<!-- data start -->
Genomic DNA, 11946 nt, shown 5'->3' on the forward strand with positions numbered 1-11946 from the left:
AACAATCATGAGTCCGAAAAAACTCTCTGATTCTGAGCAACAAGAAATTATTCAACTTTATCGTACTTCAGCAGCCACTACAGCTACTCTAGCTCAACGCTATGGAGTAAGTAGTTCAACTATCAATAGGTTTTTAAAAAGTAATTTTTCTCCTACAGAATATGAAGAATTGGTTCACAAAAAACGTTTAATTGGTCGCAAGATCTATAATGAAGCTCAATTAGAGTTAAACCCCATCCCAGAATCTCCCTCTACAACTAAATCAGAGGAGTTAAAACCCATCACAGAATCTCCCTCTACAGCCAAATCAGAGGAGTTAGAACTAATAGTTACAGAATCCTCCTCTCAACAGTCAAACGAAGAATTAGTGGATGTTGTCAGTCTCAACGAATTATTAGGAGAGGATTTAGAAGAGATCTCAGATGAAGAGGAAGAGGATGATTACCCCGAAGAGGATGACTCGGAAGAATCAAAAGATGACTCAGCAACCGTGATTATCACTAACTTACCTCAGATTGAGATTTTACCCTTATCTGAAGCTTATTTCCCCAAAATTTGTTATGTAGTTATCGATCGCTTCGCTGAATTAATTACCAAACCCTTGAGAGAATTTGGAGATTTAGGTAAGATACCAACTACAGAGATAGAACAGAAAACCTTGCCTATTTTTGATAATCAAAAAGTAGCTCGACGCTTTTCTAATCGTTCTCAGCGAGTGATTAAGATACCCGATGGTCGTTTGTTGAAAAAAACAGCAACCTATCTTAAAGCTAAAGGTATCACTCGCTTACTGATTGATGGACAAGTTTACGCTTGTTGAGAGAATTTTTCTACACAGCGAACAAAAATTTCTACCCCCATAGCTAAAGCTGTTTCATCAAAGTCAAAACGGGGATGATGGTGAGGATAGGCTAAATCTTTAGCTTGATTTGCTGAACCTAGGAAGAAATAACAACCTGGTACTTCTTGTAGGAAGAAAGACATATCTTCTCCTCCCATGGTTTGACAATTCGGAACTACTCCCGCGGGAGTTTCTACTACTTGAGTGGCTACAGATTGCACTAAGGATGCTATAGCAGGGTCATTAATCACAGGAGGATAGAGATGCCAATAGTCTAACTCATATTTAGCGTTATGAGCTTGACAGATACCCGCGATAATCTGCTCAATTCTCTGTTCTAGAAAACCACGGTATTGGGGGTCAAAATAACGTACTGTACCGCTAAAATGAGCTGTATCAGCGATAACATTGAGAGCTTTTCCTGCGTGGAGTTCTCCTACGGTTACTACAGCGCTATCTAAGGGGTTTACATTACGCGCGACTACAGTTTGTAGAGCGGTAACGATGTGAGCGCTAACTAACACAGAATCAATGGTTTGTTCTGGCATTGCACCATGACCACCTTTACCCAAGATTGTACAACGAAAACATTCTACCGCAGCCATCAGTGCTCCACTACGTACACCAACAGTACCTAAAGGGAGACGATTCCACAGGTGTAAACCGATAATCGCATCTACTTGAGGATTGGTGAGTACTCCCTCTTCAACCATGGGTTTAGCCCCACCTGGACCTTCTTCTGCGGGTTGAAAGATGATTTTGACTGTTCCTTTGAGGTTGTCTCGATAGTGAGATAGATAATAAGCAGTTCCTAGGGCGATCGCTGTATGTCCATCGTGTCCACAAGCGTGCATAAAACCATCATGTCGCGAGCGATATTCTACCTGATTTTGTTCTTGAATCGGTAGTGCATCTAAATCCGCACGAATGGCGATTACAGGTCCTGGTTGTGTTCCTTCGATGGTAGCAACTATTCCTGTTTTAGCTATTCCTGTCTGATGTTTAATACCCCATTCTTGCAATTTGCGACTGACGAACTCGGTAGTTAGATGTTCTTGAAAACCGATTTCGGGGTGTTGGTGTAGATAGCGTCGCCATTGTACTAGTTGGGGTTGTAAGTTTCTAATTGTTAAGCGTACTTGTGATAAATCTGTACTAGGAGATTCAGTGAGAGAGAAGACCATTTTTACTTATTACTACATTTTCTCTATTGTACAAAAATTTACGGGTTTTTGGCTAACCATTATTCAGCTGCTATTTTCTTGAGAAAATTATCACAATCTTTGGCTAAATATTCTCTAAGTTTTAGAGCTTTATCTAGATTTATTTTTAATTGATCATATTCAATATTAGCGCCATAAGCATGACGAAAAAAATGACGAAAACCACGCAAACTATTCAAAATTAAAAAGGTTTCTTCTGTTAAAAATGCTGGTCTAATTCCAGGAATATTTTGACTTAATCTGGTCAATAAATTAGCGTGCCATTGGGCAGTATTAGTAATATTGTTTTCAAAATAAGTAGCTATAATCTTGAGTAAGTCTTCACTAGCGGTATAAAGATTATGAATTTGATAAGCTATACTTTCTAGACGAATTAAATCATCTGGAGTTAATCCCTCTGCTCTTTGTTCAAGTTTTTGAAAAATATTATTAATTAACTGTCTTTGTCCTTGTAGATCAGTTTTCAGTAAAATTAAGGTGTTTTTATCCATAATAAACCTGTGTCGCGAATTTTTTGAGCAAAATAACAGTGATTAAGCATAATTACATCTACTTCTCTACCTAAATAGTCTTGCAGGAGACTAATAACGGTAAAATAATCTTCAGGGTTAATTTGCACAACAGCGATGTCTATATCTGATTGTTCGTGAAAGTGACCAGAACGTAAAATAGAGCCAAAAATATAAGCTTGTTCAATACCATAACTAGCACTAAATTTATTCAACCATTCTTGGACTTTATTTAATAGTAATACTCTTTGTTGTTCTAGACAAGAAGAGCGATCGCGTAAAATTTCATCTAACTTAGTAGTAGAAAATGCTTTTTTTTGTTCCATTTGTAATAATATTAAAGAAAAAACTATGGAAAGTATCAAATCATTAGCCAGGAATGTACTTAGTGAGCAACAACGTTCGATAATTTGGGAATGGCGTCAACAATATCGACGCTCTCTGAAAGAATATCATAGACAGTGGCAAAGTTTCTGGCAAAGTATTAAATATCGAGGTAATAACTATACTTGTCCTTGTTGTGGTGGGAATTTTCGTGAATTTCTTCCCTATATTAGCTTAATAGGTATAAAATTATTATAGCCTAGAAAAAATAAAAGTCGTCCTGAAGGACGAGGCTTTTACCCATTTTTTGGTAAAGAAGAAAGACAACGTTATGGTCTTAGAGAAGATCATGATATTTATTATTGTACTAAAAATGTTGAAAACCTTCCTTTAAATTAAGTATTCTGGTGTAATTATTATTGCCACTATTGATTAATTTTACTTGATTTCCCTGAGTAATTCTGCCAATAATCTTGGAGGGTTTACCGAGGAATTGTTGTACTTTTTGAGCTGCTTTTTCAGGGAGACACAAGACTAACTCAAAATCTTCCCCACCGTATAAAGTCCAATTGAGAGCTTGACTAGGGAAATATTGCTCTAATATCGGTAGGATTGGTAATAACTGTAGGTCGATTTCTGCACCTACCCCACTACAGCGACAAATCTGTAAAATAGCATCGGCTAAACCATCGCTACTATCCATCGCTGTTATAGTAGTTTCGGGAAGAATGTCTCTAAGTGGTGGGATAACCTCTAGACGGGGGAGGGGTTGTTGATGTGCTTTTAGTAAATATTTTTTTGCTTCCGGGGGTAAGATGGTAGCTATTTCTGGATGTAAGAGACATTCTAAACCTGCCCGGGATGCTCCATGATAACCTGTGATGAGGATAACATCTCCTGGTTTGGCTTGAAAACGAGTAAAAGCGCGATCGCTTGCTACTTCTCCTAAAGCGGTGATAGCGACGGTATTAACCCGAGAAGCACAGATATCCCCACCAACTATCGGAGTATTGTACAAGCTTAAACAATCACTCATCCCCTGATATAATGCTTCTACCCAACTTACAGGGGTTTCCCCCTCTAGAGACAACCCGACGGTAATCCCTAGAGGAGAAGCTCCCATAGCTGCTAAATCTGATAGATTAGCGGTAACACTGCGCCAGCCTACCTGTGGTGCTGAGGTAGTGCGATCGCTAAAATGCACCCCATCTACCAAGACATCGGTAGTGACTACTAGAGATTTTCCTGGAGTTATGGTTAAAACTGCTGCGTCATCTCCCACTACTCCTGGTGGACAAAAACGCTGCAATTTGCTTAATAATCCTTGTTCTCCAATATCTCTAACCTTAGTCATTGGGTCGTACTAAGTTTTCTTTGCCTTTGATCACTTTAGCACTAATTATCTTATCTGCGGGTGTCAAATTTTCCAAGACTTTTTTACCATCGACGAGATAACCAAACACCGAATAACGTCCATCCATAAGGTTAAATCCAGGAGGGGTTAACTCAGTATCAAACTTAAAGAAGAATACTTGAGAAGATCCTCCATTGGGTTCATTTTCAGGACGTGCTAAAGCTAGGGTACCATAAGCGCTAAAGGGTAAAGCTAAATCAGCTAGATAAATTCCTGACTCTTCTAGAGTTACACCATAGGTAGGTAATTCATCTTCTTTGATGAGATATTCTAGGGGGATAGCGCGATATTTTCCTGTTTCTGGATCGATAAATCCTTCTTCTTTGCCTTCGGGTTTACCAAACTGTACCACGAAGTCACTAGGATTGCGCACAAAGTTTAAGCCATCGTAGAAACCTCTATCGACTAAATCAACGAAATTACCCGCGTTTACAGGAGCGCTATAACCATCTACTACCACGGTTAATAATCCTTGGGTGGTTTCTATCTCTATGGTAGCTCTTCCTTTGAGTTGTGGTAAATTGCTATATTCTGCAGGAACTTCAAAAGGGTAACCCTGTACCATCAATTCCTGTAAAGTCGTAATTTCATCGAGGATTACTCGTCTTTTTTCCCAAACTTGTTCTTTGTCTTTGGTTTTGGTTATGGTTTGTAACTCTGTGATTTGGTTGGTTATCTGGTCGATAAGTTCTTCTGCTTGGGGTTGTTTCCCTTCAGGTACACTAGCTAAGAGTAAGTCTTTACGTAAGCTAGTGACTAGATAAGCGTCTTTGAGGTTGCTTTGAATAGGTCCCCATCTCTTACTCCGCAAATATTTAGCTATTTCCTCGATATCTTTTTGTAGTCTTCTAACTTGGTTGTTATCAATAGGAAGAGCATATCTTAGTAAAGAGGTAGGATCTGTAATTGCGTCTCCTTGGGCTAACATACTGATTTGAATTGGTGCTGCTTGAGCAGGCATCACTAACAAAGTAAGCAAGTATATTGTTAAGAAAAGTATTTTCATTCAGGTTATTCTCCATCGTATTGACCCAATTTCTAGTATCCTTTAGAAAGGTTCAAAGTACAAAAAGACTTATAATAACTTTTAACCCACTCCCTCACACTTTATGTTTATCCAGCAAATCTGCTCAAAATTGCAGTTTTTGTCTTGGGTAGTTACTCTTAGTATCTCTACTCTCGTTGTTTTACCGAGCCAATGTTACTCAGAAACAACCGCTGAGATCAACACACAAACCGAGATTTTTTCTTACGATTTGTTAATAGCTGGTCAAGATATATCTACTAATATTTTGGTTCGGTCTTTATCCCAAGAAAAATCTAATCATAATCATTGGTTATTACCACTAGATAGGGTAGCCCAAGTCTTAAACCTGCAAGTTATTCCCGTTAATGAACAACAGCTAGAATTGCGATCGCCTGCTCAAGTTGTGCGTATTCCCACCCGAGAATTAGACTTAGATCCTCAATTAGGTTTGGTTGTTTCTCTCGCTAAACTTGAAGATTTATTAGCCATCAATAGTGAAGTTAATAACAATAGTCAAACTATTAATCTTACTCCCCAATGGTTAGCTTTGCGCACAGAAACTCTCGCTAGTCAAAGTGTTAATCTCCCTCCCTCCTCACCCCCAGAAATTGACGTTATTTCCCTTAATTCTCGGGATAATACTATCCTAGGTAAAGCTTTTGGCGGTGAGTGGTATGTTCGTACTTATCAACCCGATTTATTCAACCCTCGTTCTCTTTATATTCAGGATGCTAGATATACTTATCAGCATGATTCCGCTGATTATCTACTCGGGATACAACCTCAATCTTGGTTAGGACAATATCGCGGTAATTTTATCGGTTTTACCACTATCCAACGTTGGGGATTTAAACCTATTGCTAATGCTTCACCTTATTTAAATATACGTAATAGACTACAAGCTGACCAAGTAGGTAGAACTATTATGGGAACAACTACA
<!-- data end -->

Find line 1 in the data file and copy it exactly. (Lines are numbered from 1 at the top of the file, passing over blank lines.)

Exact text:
Genomic DNA, 11946 nt, shown 5'->3' on the forward strand with positions numbered 1-11946 from the left: